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Natural approach to 3D printing

Date: 2018-07-16 10:31:03.0
Author: Jon Evans


Wind turbine blade

Wind turbine blade printed with a composite of
cellulose and chitin called FLAM.

Photo: SUTD.

Bio-based materials are already proving of use in 3D printing (see Sweet smell of 3D printing). The bioplastic polylactic acid (PLA) is one of the most popular materials for a form of 3D printing known as fused deposition modeling (FDM), in which the material is deposited as a molten liquid that hardens as it cools to build up a solid object. But PLA could soon be joined by a whole range of other bio-based materials for 3D printing, and these will be derived directly from plant biomass, rather than having to be generated by microbes, as is the case with PLA.

In looking to develop printable materials from plant biomass, researchers have mainly been focusing on cellulose and lignin, as they provide plant cells with their strength and rigidity. On their own, however, cellulose and lignin don’t possess the right processing characteristics for 3D printing and so researchers are combining them with other materials to form composites that are more amenable.

Amit Naskar and his colleagues at Oak Ridge National Laboratory (ORNL) in Tennessee, US, tried combining lignin with the synthetic polymer acrylonitrile butadiene styrene (ABS), which is currently the most popular material for FDM. However, the resultant composite was too brittle and weak for 3D printing, with a tensile strength of just 20.5MPa.

To improve the physical properties, Naskar and his colleagues tried adding acrylonitrile butadiene rubber, which formed cross-links with the lignin molecules and so immediately increased the strength by 94%. They then increased the strength still further by adding 10% by weight of carbon fibers to reinforce the composite. As they report in a paper in Applied Materials Today, the final composite comprised 40% by weight of lignin but had a tensile strength of 65MPa and proved to be an excellent material for 3D printing by FDM.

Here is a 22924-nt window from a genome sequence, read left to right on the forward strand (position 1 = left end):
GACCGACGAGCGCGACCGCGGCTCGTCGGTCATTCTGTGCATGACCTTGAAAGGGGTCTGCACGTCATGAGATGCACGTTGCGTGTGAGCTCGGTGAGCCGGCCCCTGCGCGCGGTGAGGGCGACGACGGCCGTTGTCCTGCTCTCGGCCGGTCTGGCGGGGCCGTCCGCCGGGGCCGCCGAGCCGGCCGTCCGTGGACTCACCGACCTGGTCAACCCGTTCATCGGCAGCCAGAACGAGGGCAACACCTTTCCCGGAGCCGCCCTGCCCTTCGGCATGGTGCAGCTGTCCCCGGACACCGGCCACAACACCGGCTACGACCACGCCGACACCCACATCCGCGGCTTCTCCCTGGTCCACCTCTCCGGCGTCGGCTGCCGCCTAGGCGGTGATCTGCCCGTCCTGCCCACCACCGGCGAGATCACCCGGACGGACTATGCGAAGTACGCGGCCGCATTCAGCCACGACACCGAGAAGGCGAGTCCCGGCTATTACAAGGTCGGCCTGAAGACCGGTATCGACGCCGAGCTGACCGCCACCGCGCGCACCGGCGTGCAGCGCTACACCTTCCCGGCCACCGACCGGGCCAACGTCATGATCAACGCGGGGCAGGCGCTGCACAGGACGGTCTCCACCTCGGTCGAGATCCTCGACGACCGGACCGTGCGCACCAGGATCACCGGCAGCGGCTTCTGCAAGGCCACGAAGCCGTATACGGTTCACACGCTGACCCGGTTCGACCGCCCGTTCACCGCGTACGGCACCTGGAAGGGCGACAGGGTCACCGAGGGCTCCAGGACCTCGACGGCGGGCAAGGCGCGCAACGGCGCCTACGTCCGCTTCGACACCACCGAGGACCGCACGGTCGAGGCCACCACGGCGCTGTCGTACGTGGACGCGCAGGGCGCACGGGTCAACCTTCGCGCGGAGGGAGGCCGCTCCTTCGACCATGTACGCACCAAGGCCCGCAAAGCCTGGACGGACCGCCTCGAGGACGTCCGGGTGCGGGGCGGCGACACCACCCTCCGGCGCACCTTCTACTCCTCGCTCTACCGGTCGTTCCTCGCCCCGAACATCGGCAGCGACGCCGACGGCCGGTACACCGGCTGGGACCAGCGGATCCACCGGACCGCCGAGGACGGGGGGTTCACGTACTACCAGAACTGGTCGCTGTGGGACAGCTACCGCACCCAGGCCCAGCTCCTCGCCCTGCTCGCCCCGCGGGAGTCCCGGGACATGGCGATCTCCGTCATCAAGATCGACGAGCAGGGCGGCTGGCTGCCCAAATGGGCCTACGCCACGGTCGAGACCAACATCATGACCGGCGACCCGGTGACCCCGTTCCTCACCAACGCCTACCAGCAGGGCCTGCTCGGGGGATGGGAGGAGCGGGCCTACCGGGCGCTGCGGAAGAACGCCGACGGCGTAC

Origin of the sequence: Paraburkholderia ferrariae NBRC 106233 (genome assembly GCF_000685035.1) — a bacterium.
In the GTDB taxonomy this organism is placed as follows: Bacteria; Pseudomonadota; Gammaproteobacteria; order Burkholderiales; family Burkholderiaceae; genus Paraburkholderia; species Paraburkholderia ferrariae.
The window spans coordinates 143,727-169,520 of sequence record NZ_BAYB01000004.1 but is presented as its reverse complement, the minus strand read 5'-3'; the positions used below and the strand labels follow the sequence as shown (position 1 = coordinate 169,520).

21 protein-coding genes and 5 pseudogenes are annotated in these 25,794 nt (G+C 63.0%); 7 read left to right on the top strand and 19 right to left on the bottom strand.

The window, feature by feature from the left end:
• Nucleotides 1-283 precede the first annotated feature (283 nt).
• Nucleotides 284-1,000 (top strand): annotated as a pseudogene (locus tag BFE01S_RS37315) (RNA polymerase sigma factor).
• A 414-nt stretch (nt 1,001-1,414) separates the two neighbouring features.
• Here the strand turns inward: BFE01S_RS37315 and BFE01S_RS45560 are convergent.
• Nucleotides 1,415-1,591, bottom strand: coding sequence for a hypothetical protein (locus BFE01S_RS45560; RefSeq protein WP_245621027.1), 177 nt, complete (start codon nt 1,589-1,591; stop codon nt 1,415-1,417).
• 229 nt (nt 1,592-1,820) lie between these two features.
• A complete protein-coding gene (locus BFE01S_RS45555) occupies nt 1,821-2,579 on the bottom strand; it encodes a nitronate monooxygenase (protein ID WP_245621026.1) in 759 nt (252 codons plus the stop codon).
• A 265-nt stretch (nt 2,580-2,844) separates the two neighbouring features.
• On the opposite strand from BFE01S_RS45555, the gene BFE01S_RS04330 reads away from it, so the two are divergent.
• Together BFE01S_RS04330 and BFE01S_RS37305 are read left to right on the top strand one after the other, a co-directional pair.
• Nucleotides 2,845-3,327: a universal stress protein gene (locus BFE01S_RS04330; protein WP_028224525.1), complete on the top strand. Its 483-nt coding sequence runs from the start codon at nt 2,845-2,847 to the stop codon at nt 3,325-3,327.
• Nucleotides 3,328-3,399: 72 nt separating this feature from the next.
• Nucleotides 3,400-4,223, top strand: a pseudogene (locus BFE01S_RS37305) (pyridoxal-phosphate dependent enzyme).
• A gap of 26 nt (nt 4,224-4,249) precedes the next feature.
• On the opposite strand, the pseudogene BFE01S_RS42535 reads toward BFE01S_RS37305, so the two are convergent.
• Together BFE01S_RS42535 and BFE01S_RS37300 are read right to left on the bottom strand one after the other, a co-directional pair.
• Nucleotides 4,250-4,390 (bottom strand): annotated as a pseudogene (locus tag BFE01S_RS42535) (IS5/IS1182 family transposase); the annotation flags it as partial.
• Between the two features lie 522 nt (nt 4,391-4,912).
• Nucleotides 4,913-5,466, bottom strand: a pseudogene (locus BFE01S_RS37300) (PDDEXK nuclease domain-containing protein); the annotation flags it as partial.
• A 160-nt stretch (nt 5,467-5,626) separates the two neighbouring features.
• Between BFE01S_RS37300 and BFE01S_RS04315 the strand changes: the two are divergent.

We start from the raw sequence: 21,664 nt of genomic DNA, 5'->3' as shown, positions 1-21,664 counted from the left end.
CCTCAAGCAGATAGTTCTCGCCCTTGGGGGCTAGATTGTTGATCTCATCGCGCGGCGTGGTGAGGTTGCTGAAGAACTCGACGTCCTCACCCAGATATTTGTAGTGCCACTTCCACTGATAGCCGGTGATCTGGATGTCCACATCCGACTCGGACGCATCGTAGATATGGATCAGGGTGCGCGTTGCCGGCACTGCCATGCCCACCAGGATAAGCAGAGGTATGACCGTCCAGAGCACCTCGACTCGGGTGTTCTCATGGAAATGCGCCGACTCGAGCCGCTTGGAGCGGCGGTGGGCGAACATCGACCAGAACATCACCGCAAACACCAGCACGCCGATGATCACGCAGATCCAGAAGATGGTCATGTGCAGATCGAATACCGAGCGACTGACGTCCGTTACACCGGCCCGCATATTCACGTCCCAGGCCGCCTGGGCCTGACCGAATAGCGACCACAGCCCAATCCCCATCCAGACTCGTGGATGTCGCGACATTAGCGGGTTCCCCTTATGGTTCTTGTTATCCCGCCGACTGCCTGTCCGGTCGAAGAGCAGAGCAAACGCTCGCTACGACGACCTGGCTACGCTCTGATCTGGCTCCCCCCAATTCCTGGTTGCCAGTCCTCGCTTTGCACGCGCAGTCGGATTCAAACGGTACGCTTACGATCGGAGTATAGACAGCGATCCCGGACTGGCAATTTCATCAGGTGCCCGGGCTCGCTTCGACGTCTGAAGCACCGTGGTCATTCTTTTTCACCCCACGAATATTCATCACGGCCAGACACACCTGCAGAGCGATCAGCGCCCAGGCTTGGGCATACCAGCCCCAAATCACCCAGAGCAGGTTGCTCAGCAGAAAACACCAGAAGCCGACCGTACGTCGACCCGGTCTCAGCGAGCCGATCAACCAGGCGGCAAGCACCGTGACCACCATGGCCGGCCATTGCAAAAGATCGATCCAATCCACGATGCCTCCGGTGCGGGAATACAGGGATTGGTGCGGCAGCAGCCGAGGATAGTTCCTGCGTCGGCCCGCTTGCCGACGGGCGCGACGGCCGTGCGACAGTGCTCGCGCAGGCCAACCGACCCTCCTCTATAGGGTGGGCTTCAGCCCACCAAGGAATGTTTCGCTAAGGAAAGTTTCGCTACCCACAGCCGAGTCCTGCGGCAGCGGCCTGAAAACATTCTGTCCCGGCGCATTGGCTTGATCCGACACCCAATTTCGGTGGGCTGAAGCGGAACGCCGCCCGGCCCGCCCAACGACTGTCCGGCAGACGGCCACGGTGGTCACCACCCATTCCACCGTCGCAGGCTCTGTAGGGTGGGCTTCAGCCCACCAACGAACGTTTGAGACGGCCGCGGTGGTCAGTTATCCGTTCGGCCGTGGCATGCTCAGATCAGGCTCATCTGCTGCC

Still, this material was partly made of synthetic polymers and the ideal bio-based material for 3D printing would comprise only biological materials. In looking to develop such an all-biological 3D printing material, Javier Fernandez and his colleagues at the Singapore University of Technology & Design were inspired by the cell wall of a fungus-like class of eukaryotic organisms known as oomycetes. These are the only organisms known to have a cell wall made of a composite of cellulose and chitin, which is more commonly found in the exoskeletons of arthropods.

Fernandez wondered whether a similar composite of cellulose and chitin could make an effective material for 3D printing, as the chitin helps to bind the cellulose fibers together. So they developed their own version, which they termed fungus-like additive material (FLAM), by mixing cellulose with a solution of chitin in acetic acid. As they report in a paper in Scientific Reports, this composite could be printed by a technique known as direct ink writing, in which the material is printed as a paste that hardens as it dries. As a first demonstration, they used this technique with FLAM to print a 1.2m-long wind turbine blade.

Rather than developing bio-based materials for printing the same kind of objects as synthetic materials, a team of Estonian scientists led by Toomas Tenno at Tartu University has developed a novel bio-based material that can be used to print an entire house. Their material is a composite of peat and combustion fly ash, which acts as a binder and helps the composite to harden after it’s printed. If necessary, they can also incorporate nanoparticle additives, such as nanosilica, into the composite to enhance its properties.

As reported in a paper in Sustainable Materials and Technologies, they developed a bespoke system for printing a 3–5mm-thick layer of this material in each pass and showed how it could be used to print large blocks, walls and ceilings. The material is naturally thermally insulating and sound proof, and Liiv and his colleagues calculate that printing a house with it would reduce construction costs by a factor of 10.

The views represented here are solely those of the author and do not necessarily represent those of John Wiley and Sons, Ltd. or of the SCI.

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